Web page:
The above information is taken directly from Kabuki21.


Three onnagata roles in "Kagamiyama" (lit., Mirror Mountain) provide sharp contrasts in the types of women. Iwafuji is a wicked maid in the household of a feudal lord, while ranking below her is Onoe, all that is gentle and good. Jealous of the virtues and accomplishments of Onoe, the evil Iwafuji intrigues, and her plot succeeds so well that the good maid is disgraced beyond all hope of redress. There is no way in which Onoe can clear herself, and she takes her life. Ohatsu, servant to Onoe, true-hearted and valorous, heedless of the consequences, meets Iwafuji in the garden and fights to a finish, the bad Iwafuji dying to the satisfaction of the audience, while the young lord of the mansion appears to approve Ohatsu's action, and promotes her to the position in the household her mistress enjoyed.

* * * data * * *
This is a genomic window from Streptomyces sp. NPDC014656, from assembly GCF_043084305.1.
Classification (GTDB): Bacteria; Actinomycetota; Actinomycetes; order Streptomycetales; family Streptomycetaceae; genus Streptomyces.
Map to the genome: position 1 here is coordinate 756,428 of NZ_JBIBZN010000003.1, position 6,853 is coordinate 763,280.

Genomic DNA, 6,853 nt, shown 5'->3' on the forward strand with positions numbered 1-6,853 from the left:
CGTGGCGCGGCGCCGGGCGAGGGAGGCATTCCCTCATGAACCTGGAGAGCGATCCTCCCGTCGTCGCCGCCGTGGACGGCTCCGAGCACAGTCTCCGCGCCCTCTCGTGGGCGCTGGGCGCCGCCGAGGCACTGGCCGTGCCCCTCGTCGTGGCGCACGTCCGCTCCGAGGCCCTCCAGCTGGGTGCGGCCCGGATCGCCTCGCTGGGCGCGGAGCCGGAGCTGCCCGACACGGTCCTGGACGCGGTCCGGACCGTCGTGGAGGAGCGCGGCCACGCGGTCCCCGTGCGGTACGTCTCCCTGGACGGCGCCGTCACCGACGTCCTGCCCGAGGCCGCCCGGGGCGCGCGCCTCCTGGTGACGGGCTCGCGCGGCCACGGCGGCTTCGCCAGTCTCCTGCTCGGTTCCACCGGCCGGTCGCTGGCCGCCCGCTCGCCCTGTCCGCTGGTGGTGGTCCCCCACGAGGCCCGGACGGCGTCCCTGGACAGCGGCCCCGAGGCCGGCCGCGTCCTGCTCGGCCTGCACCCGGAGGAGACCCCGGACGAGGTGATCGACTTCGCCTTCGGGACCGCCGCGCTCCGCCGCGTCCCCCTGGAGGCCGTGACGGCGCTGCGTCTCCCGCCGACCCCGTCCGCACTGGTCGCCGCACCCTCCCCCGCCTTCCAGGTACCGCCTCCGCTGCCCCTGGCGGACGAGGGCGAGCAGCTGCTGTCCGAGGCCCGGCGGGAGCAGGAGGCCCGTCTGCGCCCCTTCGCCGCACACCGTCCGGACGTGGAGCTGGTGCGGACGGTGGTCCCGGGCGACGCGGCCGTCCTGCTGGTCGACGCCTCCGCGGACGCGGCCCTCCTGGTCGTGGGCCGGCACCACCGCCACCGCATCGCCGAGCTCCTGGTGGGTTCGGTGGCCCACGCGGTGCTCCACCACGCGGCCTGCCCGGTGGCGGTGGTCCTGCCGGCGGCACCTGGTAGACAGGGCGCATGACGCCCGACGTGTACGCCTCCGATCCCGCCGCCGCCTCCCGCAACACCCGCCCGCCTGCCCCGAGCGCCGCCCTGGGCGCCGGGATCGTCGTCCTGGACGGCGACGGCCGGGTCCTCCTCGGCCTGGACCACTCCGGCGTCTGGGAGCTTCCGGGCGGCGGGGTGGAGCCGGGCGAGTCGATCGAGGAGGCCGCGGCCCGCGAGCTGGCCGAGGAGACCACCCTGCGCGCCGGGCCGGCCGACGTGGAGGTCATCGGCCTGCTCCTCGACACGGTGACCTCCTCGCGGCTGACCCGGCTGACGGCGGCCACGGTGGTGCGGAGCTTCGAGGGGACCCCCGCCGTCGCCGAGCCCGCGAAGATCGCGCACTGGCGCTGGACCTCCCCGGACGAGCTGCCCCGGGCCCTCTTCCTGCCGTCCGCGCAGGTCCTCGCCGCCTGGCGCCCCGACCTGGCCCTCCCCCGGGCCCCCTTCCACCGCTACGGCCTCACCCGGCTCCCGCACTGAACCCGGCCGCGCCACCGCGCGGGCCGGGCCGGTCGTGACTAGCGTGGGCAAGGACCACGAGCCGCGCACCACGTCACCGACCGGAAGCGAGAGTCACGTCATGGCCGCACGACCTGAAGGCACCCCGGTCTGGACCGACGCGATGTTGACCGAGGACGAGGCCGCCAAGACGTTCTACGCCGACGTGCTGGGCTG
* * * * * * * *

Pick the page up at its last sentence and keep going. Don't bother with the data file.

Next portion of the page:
Quoted from Zoë Kincaid in Kabuki, the Popular Stage of Japan.


Like most kabuki plays known today only a few acts of this play have been preserved and are still being performed. In volume 2 of Kabuki Plays on Stage..., edited by James Brandon and Samuel Leiter, there is a discussion and translation of Kagamiyama Kokyō no Nishikie, pp. 172-212.

There are four other prints in the Lyon Collection showing the figure of Iwafuji.


Based on true events, Iwafuji, jealous of the beauty of a younger but less privileged woman, Onoe, unjustly humiliates her. Onoe felt that the only honorable thing she could do was to commit suicide. Onoe's maid, Ohatsu, got revenge for his mistress by eventually killing Iwafuji.


Iwafuji often wears an outfit referred to as a katahazushi. "The costume of the upper-class samurai wife and the goten juchū (ranking lady-in-waiting) at the courts of the shōgun and the daimyō - but not at the imperial court - is referred to as the katahazushi ishō... because these women wear the wig with the asymmetrical, topknot known as the katahazushi mage (kata, one side; hazushi, unfastened, disconnected; mage, topknot."